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Twitter is testing quote tweets with reaction videos on the iOS version of the app

Twitter is testing quote tweets with reaction videos on the iOS version of the app

Users will be able to create their own ‘Tweet Take’ to post when they quote a tweet.

Twitter is testing reaction videos for tweets on the iOS app (Photo: Twitter) Twitter is testing reaction videos for tweets on the iOS app (Photo: Twitter)

Twitter has been adding several small updates to the mobile app to make it more user-friendly and accessible. It rolled out automatic captions for videos last month and also started testing an updated Explore tab. Earlier in November last year, the mobile app stopped loading AMP pages. The latest update in the works currently is reaction videos.

Reaction videos are very popular on video-focused social media apps and it looks like Twitter is keen on bringing some of those features into its fold. Twitter’s official support account shared a tweet recently that describes what these reaction videos are and how they work.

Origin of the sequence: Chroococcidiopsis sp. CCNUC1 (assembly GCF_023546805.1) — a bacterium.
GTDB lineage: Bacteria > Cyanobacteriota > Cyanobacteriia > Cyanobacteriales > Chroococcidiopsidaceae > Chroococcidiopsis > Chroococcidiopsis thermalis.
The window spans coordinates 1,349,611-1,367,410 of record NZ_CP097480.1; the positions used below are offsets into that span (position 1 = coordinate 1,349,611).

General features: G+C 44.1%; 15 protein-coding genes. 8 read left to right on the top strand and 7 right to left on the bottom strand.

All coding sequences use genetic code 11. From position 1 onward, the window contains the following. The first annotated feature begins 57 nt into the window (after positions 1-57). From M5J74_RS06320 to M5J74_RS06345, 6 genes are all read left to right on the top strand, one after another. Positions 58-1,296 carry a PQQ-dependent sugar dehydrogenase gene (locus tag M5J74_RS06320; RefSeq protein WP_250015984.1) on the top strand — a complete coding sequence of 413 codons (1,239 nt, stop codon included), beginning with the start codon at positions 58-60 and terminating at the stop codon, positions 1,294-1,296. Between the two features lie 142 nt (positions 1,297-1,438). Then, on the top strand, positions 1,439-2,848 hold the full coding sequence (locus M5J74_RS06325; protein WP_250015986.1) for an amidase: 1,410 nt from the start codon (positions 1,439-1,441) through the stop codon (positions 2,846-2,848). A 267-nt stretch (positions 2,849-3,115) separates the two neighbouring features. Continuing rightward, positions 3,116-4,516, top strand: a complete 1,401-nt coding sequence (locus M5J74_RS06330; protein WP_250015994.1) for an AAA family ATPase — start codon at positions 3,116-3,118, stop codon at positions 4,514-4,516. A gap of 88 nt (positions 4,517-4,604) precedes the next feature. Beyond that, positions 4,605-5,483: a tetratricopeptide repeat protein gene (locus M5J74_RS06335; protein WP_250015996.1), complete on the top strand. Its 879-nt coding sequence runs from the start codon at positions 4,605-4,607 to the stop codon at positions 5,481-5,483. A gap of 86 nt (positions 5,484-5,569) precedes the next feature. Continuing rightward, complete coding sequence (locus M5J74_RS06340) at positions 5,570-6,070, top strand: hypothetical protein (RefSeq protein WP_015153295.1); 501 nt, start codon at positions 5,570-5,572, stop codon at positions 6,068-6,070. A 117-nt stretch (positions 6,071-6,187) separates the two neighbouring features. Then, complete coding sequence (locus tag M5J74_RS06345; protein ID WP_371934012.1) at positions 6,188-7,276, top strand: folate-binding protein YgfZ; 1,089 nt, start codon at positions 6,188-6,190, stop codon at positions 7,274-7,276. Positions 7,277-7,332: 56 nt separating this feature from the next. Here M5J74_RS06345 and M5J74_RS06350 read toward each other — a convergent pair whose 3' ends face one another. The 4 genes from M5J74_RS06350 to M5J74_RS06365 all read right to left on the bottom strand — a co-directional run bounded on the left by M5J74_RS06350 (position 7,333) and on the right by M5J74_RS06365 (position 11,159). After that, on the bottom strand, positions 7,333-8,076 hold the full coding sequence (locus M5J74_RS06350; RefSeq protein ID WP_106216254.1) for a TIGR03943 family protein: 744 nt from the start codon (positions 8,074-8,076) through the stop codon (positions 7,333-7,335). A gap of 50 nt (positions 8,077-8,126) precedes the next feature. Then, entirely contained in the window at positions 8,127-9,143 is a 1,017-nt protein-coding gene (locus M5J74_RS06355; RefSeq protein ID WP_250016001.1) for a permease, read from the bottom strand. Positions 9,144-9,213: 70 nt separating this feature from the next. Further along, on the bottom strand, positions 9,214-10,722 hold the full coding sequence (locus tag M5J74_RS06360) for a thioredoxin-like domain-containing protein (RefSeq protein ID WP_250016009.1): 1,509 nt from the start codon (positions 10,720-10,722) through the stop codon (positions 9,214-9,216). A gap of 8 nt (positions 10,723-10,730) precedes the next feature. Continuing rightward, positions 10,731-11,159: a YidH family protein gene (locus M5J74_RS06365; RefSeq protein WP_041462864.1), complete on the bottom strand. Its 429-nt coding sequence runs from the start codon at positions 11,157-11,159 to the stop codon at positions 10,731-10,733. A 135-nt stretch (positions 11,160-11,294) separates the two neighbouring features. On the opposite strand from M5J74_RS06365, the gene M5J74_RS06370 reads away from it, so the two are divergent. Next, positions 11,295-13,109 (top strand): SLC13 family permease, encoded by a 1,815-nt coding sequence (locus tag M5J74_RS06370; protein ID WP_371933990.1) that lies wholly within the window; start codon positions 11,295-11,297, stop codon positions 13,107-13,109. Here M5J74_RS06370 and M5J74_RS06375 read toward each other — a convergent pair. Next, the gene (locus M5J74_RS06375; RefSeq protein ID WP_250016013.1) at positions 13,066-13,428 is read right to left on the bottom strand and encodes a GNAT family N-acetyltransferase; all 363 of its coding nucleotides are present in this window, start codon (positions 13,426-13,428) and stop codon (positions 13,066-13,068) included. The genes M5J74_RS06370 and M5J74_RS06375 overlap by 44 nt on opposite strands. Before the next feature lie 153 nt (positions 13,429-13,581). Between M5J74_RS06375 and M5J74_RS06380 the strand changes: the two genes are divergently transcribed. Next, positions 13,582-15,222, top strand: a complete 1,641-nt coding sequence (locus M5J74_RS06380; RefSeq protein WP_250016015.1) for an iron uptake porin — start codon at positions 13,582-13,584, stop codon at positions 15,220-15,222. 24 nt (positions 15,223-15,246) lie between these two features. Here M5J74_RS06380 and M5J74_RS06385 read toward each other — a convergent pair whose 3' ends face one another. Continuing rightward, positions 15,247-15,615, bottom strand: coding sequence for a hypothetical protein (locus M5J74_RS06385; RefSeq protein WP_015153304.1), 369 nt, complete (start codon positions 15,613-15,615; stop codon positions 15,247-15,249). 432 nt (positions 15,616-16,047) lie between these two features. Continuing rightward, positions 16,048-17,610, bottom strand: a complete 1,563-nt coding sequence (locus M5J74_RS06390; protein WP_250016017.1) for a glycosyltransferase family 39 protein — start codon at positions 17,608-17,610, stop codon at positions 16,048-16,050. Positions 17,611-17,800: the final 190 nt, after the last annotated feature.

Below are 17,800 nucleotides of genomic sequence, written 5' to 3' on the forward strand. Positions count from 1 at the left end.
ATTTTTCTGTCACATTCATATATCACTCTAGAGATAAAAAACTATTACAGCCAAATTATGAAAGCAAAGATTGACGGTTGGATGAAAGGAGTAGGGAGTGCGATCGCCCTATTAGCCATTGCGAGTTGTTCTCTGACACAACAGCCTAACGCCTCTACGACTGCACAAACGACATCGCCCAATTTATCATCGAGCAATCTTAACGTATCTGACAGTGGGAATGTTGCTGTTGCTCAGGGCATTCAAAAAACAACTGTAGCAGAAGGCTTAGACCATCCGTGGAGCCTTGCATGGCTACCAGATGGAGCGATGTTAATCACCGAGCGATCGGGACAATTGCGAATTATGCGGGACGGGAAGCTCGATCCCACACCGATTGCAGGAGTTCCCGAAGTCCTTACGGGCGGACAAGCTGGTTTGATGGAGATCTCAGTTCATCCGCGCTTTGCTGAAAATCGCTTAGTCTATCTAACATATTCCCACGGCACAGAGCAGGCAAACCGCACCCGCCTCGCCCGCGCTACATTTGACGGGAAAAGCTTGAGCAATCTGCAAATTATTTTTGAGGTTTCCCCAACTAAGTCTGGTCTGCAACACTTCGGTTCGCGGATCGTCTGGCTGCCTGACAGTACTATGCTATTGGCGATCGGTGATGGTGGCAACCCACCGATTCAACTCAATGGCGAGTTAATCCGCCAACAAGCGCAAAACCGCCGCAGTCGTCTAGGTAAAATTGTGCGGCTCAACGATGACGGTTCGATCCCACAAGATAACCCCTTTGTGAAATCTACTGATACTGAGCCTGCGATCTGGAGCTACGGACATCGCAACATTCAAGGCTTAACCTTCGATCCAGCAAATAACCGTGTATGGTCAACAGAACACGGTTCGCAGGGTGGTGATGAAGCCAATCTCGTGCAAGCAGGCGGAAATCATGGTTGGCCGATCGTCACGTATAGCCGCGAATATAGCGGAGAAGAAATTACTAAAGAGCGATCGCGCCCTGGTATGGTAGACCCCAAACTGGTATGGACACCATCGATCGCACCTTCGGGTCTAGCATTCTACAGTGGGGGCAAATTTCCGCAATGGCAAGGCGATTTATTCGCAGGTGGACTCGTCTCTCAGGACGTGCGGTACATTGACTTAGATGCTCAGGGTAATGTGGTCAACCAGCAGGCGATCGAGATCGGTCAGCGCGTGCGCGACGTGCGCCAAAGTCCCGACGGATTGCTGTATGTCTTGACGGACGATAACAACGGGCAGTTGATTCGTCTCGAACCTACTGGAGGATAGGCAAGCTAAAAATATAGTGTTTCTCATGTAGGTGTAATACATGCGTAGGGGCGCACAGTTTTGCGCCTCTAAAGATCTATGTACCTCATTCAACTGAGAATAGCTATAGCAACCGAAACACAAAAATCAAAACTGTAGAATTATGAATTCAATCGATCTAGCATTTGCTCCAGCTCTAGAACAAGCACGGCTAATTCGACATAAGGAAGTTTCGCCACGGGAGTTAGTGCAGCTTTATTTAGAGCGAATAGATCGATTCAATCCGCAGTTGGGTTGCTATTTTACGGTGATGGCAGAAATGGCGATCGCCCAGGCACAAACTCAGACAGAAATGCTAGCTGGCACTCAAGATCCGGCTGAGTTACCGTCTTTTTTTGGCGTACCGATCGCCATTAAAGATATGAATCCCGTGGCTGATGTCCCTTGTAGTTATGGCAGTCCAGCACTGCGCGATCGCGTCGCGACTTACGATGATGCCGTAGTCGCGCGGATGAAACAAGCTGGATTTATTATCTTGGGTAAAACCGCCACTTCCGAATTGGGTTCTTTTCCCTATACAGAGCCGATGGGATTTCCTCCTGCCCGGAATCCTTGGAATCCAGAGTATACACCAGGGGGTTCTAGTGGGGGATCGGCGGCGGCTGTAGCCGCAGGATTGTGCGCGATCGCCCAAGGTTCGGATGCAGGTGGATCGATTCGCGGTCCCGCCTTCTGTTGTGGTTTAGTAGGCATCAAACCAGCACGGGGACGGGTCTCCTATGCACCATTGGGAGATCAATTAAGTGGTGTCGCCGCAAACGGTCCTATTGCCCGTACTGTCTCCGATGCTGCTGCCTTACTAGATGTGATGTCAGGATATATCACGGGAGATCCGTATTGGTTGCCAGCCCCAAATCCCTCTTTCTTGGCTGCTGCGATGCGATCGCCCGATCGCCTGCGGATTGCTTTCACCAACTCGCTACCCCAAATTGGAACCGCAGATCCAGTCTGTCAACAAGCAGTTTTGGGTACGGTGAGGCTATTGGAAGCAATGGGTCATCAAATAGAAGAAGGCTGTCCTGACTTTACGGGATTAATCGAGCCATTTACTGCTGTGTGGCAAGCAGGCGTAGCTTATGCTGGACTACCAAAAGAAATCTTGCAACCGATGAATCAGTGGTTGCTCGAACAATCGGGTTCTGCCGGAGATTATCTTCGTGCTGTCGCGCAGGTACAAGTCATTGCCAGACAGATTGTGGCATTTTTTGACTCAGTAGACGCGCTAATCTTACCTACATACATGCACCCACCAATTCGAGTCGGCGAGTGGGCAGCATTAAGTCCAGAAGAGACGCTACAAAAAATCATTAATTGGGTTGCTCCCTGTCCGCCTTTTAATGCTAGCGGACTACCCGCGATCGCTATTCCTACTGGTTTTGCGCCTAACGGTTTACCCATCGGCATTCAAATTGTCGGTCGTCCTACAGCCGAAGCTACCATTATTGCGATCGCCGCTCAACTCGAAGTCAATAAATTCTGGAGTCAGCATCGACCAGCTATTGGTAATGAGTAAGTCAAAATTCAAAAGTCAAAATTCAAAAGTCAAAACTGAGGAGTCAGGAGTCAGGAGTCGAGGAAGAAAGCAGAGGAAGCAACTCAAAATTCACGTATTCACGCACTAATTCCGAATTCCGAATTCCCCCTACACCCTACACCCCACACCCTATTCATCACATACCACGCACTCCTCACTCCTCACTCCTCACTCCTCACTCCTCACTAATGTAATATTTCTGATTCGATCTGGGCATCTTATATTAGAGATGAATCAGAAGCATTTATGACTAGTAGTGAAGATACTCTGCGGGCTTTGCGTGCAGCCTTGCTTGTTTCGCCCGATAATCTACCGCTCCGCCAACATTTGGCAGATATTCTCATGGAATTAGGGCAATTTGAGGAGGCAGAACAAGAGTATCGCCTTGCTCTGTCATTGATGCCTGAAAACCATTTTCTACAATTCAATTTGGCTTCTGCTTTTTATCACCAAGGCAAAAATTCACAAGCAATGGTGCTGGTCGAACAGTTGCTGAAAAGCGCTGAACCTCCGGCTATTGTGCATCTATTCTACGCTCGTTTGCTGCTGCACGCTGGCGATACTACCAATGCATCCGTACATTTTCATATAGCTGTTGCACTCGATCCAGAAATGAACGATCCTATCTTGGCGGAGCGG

“Testing on iOS: when you tap the Retweet icon, choose “Quote Tweet with reaction” to create and customise your very own Tweet Take –– a reaction video (or photo) with the Tweet embedded,” the post explains.

How this essentially works is similar to how TikTok, Instagram, etc., allow embedding posts in videos and images. So this is Twitter taking one more step towards copying some of TikTok’s, and Instagram’s, most-used features. TikTok has continued to be wildly popular in 2021, even surpassing Google as the most popular web domain, so this pivot is not surprising.

Besides this, Twitter also moved towards turning tweets into full-screen displays with the media displayed across the screen, much like TikTok’s feed.

Twitter’s post did not mention when the platform will start testing the reaction video feature on the Android version of the app, but it is also possible that Twitter might phase it out instead of rolling it out widely if it does not see a successful uptake.

Reaction videos are not very common on the platform and most Twitter users prefer to respond to tweets with other tweets and create threads. So while the concept might be welcomed and seem interesting to some users, many others might not be as enthusiastic about it.

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